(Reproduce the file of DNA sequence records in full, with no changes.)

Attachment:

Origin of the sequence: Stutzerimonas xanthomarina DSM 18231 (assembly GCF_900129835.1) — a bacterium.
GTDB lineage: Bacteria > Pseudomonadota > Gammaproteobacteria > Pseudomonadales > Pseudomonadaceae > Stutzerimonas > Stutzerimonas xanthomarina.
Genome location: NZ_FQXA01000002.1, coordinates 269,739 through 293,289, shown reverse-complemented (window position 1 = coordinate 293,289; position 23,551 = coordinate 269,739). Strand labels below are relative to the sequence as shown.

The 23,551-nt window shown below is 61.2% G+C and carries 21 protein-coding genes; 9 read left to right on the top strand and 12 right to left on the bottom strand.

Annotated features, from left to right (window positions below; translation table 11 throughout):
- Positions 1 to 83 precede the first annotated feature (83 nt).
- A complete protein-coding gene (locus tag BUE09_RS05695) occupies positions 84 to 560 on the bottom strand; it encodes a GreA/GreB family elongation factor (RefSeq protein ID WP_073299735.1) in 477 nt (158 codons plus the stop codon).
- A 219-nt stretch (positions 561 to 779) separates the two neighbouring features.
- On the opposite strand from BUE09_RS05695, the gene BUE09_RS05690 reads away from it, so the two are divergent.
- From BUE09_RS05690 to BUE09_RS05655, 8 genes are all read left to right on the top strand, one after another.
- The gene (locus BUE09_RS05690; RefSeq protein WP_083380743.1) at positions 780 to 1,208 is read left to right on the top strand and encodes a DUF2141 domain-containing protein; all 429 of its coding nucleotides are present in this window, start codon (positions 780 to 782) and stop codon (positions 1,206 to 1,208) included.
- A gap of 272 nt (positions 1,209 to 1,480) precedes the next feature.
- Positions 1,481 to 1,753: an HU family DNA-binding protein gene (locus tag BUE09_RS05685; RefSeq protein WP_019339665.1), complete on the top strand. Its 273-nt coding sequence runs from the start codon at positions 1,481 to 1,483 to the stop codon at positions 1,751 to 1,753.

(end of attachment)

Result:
Origin of the sequence: Stutzerimonas xanthomarina DSM 18231 (assembly GCF_900129835.1) — a bacterium.
GTDB lineage: Bacteria > Pseudomonadota > Gammaproteobacteria > Pseudomonadales > Pseudomonadaceae > Stutzerimonas > Stutzerimonas xanthomarina.
Genome location: NZ_FQXA01000002.1, coordinates 269,739 through 293,289, shown reverse-complemented (window position 1 = coordinate 293,289; position 23,551 = coordinate 269,739). Strand labels below are relative to the sequence as shown.

The 23,551-nt window shown below is 61.2% G+C and carries 21 protein-coding genes; 9 read left to right on the top strand and 12 right to left on the bottom strand.

Annotated features, from left to right (window positions below; translation table 11 throughout):
- Positions 1 to 83 precede the first annotated feature (83 nt).
- A complete protein-coding gene (locus tag BUE09_RS05695) occupies positions 84 to 560 on the bottom strand; it encodes a GreA/GreB family elongation factor (RefSeq protein ID WP_073299735.1) in 477 nt (158 codons plus the stop codon).
- A 219-nt stretch (positions 561 to 779) separates the two neighbouring features.
- On the opposite strand from BUE09_RS05695, the gene BUE09_RS05690 reads away from it, so the two are divergent.
- From BUE09_RS05690 to BUE09_RS05655, 8 genes are all read left to right on the top strand, one after another.
- The gene (locus BUE09_RS05690; RefSeq protein WP_083380743.1) at positions 780 to 1,208 is read left to right on the top strand and encodes a DUF2141 domain-containing protein; all 429 of its coding nucleotides are present in this window, start codon (positions 780 to 782) and stop codon (positions 1,206 to 1,208) included.
- A gap of 272 nt (positions 1,209 to 1,480) precedes the next feature.
- Positions 1,481 to 1,753: an HU family DNA-binding protein gene (locus tag BUE09_RS05685; RefSeq protein WP_019339665.1), complete on the top strand. Its 273-nt coding sequence runs from the start codon at positions 1,481 to 1,483 to the stop codon at positions 1,751 to 1,753.